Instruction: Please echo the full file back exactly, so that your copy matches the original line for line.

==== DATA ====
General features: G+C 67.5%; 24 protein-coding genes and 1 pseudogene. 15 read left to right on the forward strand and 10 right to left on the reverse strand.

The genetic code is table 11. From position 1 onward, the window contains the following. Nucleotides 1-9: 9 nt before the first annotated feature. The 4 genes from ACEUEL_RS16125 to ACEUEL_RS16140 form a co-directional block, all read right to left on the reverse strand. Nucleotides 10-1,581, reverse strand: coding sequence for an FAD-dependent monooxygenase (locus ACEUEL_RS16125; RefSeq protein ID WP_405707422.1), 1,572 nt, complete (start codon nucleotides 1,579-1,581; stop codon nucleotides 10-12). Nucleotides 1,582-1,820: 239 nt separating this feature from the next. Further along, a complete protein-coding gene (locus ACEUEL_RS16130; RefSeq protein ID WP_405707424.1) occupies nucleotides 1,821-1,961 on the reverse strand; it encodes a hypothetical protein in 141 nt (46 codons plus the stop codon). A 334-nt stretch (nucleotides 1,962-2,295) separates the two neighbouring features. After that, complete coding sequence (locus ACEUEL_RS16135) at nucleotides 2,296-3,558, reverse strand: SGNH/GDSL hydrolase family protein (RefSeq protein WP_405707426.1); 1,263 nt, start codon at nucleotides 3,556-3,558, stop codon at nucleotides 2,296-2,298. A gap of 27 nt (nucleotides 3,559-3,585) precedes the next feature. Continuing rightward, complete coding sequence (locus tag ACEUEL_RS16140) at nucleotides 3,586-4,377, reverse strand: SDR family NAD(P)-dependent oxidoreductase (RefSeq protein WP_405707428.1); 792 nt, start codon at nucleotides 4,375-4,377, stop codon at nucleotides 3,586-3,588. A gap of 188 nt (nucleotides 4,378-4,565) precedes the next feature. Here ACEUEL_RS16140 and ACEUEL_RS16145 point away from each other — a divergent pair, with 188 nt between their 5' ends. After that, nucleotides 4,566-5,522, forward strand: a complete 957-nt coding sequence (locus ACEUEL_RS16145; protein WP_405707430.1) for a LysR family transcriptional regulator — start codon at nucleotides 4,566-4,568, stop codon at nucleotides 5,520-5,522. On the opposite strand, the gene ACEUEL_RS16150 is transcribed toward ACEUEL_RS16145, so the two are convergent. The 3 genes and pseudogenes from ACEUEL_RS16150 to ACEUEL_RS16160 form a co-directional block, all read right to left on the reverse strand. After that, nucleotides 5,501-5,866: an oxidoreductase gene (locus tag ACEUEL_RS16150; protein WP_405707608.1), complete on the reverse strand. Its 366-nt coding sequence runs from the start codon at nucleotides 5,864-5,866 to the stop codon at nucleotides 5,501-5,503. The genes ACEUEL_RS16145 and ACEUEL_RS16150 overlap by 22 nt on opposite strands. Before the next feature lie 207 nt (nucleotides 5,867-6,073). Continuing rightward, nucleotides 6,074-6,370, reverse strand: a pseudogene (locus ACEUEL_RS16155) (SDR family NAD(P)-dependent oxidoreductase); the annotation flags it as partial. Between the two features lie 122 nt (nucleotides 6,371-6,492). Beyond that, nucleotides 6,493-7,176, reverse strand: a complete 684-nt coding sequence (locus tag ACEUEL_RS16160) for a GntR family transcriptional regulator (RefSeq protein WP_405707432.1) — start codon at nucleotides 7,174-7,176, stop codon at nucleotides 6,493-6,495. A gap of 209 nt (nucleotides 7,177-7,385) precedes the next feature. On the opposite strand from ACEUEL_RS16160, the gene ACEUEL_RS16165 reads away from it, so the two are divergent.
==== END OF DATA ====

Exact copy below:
General features: G+C 67.5%; 24 protein-coding genes and 1 pseudogene. 15 read left to right on the forward strand and 10 right to left on the reverse strand.

The genetic code is table 11. From position 1 onward, the window contains the following. Nucleotides 1-9: 9 nt before the first annotated feature. The 4 genes from ACEUEL_RS16125 to ACEUEL_RS16140 form a co-directional block, all read right to left on the reverse strand. Nucleotides 10-1,581, reverse strand: coding sequence for an FAD-dependent monooxygenase (locus ACEUEL_RS16125; RefSeq protein ID WP_405707422.1), 1,572 nt, complete (start codon nucleotides 1,579-1,581; stop codon nucleotides 10-12). Nucleotides 1,582-1,820: 239 nt separating this feature from the next. Further along, a complete protein-coding gene (locus ACEUEL_RS16130; RefSeq protein ID WP_405707424.1) occupies nucleotides 1,821-1,961 on the reverse strand; it encodes a hypothetical protein in 141 nt (46 codons plus the stop codon). A 334-nt stretch (nucleotides 1,962-2,295) separates the two neighbouring features. After that, complete coding sequence (locus ACEUEL_RS16135) at nucleotides 2,296-3,558, reverse strand: SGNH/GDSL hydrolase family protein (RefSeq protein WP_405707426.1); 1,263 nt, start codon at nucleotides 3,556-3,558, stop codon at nucleotides 2,296-2,298. A gap of 27 nt (nucleotides 3,559-3,585) precedes the next feature. Continuing rightward, complete coding sequence (locus tag ACEUEL_RS16140) at nucleotides 3,586-4,377, reverse strand: SDR family NAD(P)-dependent oxidoreductase (RefSeq protein WP_405707428.1); 792 nt, start codon at nucleotides 4,375-4,377, stop codon at nucleotides 3,586-3,588. A gap of 188 nt (nucleotides 4,378-4,565) precedes the next feature. Here ACEUEL_RS16140 and ACEUEL_RS16145 point away from each other — a divergent pair, with 188 nt between their 5' ends. After that, nucleotides 4,566-5,522, forward strand: a complete 957-nt coding sequence (locus ACEUEL_RS16145; protein WP_405707430.1) for a LysR family transcriptional regulator — start codon at nucleotides 4,566-4,568, stop codon at nucleotides 5,520-5,522. On the opposite strand, the gene ACEUEL_RS16150 is transcribed toward ACEUEL_RS16145, so the two are convergent. The 3 genes and pseudogenes from ACEUEL_RS16150 to ACEUEL_RS16160 form a co-directional block, all read right to left on the reverse strand. After that, nucleotides 5,501-5,866: an oxidoreductase gene (locus tag ACEUEL_RS16150; protein WP_405707608.1), complete on the reverse strand. Its 366-nt coding sequence runs from the start codon at nucleotides 5,864-5,866 to the stop codon at nucleotides 5,501-5,503. The genes ACEUEL_RS16145 and ACEUEL_RS16150 overlap by 22 nt on opposite strands. Before the next feature lie 207 nt (nucleotides 5,867-6,073). Continuing rightward, nucleotides 6,074-6,370, reverse strand: a pseudogene (locus ACEUEL_RS16155) (SDR family NAD(P)-dependent oxidoreductase); the annotation flags it as partial. Between the two features lie 122 nt (nucleotides 6,371-6,492). Beyond that, nucleotides 6,493-7,176, reverse strand: a complete 684-nt coding sequence (locus tag ACEUEL_RS16160) for a GntR family transcriptional regulator (RefSeq protein WP_405707432.1) — start codon at nucleotides 7,174-7,176, stop codon at nucleotides 6,493-6,495. A gap of 209 nt (nucleotides 7,177-7,385) precedes the next feature. On the opposite strand from ACEUEL_RS16160, the gene ACEUEL_RS16165 reads away from it, so the two are divergent.